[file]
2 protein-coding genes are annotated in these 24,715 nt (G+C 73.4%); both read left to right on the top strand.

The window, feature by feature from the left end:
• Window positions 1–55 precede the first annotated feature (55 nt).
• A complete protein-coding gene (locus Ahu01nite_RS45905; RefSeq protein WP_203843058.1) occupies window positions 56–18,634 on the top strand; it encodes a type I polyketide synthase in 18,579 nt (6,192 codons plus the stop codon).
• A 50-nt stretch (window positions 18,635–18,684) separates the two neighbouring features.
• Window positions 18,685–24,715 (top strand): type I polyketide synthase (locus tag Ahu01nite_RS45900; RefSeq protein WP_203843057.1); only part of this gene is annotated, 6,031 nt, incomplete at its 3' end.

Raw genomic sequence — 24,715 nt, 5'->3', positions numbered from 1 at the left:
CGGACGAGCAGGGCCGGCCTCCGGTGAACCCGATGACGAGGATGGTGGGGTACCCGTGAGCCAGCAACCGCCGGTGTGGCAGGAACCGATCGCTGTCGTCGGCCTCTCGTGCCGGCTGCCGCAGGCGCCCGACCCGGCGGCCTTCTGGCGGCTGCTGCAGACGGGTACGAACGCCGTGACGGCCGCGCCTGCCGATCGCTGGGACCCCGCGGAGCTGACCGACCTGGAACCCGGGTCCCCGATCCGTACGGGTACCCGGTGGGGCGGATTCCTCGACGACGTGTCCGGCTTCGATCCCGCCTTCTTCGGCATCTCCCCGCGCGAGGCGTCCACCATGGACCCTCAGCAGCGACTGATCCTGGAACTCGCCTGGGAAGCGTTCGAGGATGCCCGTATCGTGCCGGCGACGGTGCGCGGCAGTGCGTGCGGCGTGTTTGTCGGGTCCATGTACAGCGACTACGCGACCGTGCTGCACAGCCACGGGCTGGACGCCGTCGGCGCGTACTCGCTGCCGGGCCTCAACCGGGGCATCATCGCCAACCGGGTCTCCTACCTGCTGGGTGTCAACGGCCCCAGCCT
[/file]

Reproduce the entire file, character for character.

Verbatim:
2 protein-coding genes are annotated in these 24,715 nt (G+C 73.4%); both read left to right on the top strand.

The window, feature by feature from the left end:
• Window positions 1–55 precede the first annotated feature (55 nt).
• A complete protein-coding gene (locus Ahu01nite_RS45905; RefSeq protein WP_203843058.1) occupies window positions 56–18,634 on the top strand; it encodes a type I polyketide synthase in 18,579 nt (6,192 codons plus the stop codon).
• A 50-nt stretch (window positions 18,635–18,684) separates the two neighbouring features.
• Window positions 18,685–24,715 (top strand): type I polyketide synthase (locus tag Ahu01nite_RS45900; RefSeq protein WP_203843057.1); only part of this gene is annotated, 6,031 nt, incomplete at its 3' end.

Raw genomic sequence — 24,715 nt, 5'->3', positions numbered from 1 at the left:
CGGACGAGCAGGGCCGGCCTCCGGTGAACCCGATGACGAGGATGGTGGGGTACCCGTGAGCCAGCAACCGCCGGTGTGGCAGGAACCGATCGCTGTCGTCGGCCTCTCGTGCCGGCTGCCGCAGGCGCCCGACCCGGCGGCCTTCTGGCGGCTGCTGCAGACGGGTACGAACGCCGTGACGGCCGCGCCTGCCGATCGCTGGGACCCCGCGGAGCTGACCGACCTGGAACCCGGGTCCCCGATCCGTACGGGTACCCGGTGGGGCGGATTCCTCGACGACGTGTCCGGCTTCGATCCCGCCTTCTTCGGCATCTCCCCGCGCGAGGCGTCCACCATGGACCCTCAGCAGCGACTGATCCTGGAACTCGCCTGGGAAGCGTTCGAGGATGCCCGTATCGTGCCGGCGACGGTGCGCGGCAGTGCGTGCGGCGTGTTTGTCGGGTCCATGTACAGCGACTACGCGACCGTGCTGCACAGCCACGGGCTGGACGCCGTCGGCGCGTACTCGCTGCCGGGCCTCAACCGGGGCATCATCGCCAACCGGGTCTCCTACCTGCTGGGTGTCAACGGCCCCAGCCT